Sustaining Our Forests
By Kara Joss
1994. 121 pp. $15
Reviewed by Lisa Macdonald
Sustaining Our Forests is a much needed and very useful resource for both the novice and the well informed on forest conservation in Australia. The product of Joss' active involvement in the NSW conservation movement and her realisation that most conservation activists are not equipped with a detailed understanding of the issues, this book is a simply written, accessible and very practical guide to an important and sometimes complex subject.
Joss' overview of the key environmental, economic and social issues surrounding the use and misuse of our forests offers a comprehensive summary of both the scientific information available on this question and the trends in and political motivations informing Australian forest policy development over the last few decades.
From a national perspective, but with a detailed focus on NSW, Sustaining Our Forests sets out to answer most of the most commonly asked questions relating to forests — from the botanical content, location and role of various types of forests in Australia and how they are currently being managed (ecologically and legally), to the structure, operations and economics of the timber industry.
While this book is clearly informed by a passionately conservationist perspective, it is neither an emotional appeal based on moral arguments nor simply rhetorical. On the whole, Joss lets the hard facts (drawn from a wide range of sources) speak for themselves. And they do.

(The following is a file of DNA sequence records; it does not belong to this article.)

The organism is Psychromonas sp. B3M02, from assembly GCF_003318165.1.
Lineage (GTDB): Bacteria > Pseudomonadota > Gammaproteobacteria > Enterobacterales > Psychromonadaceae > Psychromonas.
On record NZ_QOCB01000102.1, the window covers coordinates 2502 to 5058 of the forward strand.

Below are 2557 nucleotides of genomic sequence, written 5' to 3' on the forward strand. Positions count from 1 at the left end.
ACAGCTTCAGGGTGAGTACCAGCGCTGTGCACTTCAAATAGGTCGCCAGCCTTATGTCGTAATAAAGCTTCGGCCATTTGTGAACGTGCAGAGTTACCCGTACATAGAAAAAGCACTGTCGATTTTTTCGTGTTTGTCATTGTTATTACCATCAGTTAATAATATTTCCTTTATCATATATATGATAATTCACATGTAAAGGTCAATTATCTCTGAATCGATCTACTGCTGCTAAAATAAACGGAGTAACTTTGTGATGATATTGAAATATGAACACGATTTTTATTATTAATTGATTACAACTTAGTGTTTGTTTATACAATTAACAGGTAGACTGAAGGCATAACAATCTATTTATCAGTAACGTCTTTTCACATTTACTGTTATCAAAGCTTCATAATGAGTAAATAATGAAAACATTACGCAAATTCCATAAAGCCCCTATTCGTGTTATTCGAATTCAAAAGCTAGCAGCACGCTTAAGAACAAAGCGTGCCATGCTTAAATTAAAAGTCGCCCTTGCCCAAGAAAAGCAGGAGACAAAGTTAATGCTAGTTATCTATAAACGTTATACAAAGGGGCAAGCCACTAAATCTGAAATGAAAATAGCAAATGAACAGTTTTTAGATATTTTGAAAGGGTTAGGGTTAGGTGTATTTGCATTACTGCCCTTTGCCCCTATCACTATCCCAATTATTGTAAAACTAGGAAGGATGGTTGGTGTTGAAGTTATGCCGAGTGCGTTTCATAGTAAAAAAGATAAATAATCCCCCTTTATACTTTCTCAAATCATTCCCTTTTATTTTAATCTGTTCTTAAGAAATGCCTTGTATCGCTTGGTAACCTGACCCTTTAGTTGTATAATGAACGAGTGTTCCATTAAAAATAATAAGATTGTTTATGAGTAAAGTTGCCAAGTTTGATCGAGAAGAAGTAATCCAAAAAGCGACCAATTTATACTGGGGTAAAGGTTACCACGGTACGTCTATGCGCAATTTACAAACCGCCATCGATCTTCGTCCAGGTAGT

Particularly useful are the chapters dealing with the question of who is formally responsible for our forests and their management, where Joss untangles and clarifies the extremely complicated (and ineffective from conservationists' point of view) web of laws, departments and authorities. These all operate according to the "complex charade of forest politics" in which the issue of accountability gets thoroughly and conveniently lost.
Similarly, Joss systematically exposes the concentration of ownership in the timber industry operating in Australia, the extent of public subsidy of the timber corporations' profits and the institutionalised disincentives to a plantation-based timber industry, which would put an end to the devastation of native forests. The information makes this book a valuable contribution to the environment movement's ongoing battle to win public support for rapidly moving to an ecologically sustainable timber industry.
If there is a weak spot in the book, it is in the section on the forest movement, which is disappointingly sketchy. While acknowledging the diversity of the movement and noting the historical effectiveness of non-violent direct action as a method of protest, Joss tends to reduce the question of "positive political change" to the need to obtain "the cooperation of government" — a strategy being revealed, once again, as patently inadequate in the current woodchipping debacle.
Still, dealing adequately with the question of the movement and its strategies probably requires another book altogether — many books in fact. And as Joss herself points out, "The best way to gain an idea of what the movement is all about is to actually take part in it yourself". Whether you're already part of the movement or are just about to get involved, make sure you read Sustaining Our Forests. It will make you a better informed, more effective activist.
Sustaining Our Forests was published at the author's expense and is not commercially distributed. Orders should be mailed to Diane Joss, 21 Muriel St, Faulconbridge NSW 2776.